23:05 GMT +307 December 2019
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    A woman walks past a banner depicting Israeli Prime Minister Benjamin Netanyahu and the words Crime Minister outside the Justice Ministry

    ‘Too Many Loopholes’: Netanyahu May Avoid Quick Trial Thanks to Political Instabilities

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    Israeli Prime Minister Benjamin Netanyahu was charged on Wednesday with bribery, fraud, and breach of trust in three ongoing cases, becoming the first person holding the post of the prime minister in Israel to be charged with bribery.

    However, despite the numerous charges against Netanyahu, there may still be “too many loopholes” to result in conviction of the prime minister, Miko Peled, the author of “The General’s Son - A Journey of an Israeli in Palestine” and "Injustice: The Story of the Holy Land Foundation Five,” told Radio Sputnik’s Loud & Clear. 

    According to investigators, the prime minister is suspected of promoting the interests of telecommunications company Bezeq and its majority shareholder Shaul Elovitch in exchange for favorable coverage on the Bezeq-owned news website Walla!, Sputnik previously reported.

    “The Israeli political process, as interesting as it may be, is still just gossip compared to what is really happening in Palestine,” Peled told hosts John Kiriakou and Brian Becker.

    “Now, as for Netanyahu himself … the fact [is] that there are too many loopholes, I think, to start opening champagne bottles, because he still has the right, as a member of the Knesset [the country’s legislature] to ask for immunity. But he can’t do that, because the Knesset committees are not in session, because there hasn't been a coalition government, a coalition agreement … Until the committees sit, they won’t be able to give him or discuss the immunity possible for him. So the whole thing may be postponed until the next election,” Peled said.

    On Thursday, Israeli President Reuven Rivlin gave the Knesset 21 days to form a coalition government after both Netanyahu and his rival, Blue and White alliance head Benny Gantz, failed to establish a ruling coalition.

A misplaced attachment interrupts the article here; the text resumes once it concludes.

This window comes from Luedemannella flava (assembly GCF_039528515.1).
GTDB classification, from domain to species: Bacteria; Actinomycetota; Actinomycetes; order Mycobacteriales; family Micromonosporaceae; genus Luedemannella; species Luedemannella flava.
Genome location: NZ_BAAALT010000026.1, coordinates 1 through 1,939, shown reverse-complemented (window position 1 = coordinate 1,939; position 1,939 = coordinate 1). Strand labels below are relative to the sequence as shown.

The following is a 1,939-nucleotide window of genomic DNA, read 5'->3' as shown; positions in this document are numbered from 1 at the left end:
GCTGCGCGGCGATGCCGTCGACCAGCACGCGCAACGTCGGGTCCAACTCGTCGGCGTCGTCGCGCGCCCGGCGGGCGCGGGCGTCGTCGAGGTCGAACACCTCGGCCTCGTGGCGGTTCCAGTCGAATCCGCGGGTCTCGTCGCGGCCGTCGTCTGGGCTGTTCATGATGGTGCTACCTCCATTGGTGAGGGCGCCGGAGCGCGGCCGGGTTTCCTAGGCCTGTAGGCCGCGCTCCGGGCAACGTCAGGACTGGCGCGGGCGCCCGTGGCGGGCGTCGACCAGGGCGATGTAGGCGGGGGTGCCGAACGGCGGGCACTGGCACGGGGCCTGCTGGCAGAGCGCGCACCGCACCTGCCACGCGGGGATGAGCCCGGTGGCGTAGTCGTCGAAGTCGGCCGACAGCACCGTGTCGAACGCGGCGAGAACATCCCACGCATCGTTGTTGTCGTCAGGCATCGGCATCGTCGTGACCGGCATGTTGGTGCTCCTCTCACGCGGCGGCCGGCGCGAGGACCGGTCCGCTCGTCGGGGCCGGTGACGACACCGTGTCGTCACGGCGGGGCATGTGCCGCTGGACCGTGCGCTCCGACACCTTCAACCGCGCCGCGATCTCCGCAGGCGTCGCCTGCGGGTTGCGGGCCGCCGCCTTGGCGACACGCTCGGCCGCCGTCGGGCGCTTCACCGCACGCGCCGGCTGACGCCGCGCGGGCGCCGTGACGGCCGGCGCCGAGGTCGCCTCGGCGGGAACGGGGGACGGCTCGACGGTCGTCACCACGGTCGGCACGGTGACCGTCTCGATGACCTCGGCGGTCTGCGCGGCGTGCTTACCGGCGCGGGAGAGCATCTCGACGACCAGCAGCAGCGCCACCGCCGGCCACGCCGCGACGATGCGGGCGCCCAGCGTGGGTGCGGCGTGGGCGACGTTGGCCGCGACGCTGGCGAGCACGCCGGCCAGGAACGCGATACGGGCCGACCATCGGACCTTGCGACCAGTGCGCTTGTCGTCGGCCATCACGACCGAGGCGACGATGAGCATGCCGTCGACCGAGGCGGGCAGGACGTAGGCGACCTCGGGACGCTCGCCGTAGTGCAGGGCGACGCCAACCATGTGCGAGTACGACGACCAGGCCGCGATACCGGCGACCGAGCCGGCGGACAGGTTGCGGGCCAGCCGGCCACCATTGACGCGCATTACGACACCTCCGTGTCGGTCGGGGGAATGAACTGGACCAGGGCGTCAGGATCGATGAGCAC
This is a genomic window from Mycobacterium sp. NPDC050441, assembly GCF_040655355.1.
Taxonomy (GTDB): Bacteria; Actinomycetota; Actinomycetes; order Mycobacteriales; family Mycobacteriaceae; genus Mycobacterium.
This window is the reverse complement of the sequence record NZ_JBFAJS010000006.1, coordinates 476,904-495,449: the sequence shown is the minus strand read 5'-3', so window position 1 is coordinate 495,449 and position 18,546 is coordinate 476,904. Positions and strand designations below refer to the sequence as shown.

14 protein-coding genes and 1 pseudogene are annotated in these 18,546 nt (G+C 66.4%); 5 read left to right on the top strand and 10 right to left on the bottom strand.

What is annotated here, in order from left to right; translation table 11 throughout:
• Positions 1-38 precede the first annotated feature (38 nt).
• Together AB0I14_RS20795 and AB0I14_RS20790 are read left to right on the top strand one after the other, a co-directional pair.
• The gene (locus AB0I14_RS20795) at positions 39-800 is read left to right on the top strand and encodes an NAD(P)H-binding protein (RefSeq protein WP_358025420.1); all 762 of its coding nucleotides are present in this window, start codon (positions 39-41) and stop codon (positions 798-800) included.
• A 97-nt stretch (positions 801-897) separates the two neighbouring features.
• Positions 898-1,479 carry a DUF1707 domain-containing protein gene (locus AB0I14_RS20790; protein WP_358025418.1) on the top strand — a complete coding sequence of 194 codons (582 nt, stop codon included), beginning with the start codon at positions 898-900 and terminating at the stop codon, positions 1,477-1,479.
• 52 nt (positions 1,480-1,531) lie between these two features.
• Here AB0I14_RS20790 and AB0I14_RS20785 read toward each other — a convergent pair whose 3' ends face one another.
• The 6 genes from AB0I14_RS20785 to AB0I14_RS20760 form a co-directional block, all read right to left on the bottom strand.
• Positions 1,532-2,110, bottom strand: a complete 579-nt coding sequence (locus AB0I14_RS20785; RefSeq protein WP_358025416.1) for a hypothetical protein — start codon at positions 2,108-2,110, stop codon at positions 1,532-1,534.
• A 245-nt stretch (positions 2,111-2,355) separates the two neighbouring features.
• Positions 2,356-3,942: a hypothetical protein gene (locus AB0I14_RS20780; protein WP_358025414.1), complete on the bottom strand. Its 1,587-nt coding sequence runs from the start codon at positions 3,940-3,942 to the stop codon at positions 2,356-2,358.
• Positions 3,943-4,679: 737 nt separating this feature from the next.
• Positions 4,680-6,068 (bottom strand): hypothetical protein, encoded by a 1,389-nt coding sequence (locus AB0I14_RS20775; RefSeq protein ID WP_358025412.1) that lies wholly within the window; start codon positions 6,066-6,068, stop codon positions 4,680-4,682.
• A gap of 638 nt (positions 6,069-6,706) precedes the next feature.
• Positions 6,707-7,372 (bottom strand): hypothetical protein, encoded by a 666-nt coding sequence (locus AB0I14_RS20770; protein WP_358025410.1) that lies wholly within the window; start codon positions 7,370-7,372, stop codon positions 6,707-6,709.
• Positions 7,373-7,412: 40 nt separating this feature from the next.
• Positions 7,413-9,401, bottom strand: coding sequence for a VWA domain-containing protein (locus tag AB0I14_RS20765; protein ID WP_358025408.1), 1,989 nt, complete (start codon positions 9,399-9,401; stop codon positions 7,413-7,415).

"This means that under the law, starting from today and within 21 days, the decision on who will bear the burden of forming the next government is vested in Knesset lawmakers ... This is a serious challenge for the state of Israel,” Rivlin said, Sputnik reported. 

    According to Peled, the lack of a coalition government means it’s unclear whether Netanyahu will have his immunity stripped, and whether the case against him will proceed.

    “So, we won't know until the end of the day today or tomorrow if he’s actually going to be indicted, because he has the right to appear and have the committee to hear his case on the issue of immunity, and then there’s going to be elections, and there’s going to be another year. And so, he’s going to be gaining time. This may or not be the case, but this is part of the reality that we are looking at right now,” Peled explained.

    “People are still debating the law [as to] whether or not a sitting prime minister can continue to sit as prime minister, even if he’s convicted. So this is being discussed as we speak right now,” Peled said.” 

    “It looks like the law says that it can’t. There was a law that was passed after a previous member of the Israeli cabinet was indicted, but it’s not clear if this applies to the prime minister or not. But there will be a lot of pressure on him to resign” if Netanyahu is convicted, Peled added, also noting that the chances of coalition government forming between Likud and Blue and White would be high in that scenario, since Netanyahu is the one standing in the way of a national unity government.

    Israel's political statemate began in April when, following elections that saw both Likud and Blue and White gain 35 Knesset seats, Netanyahu was unable to assemble a coalition comprising a parliamentary majority of 61 of the Knesset's 120 members. Netanyahu’s right-wing coalition also failed to secure a majority in the Knesset following a second election in September.

    The views and opinions expressed in the article do not necessarily reflect those of Sputnik.

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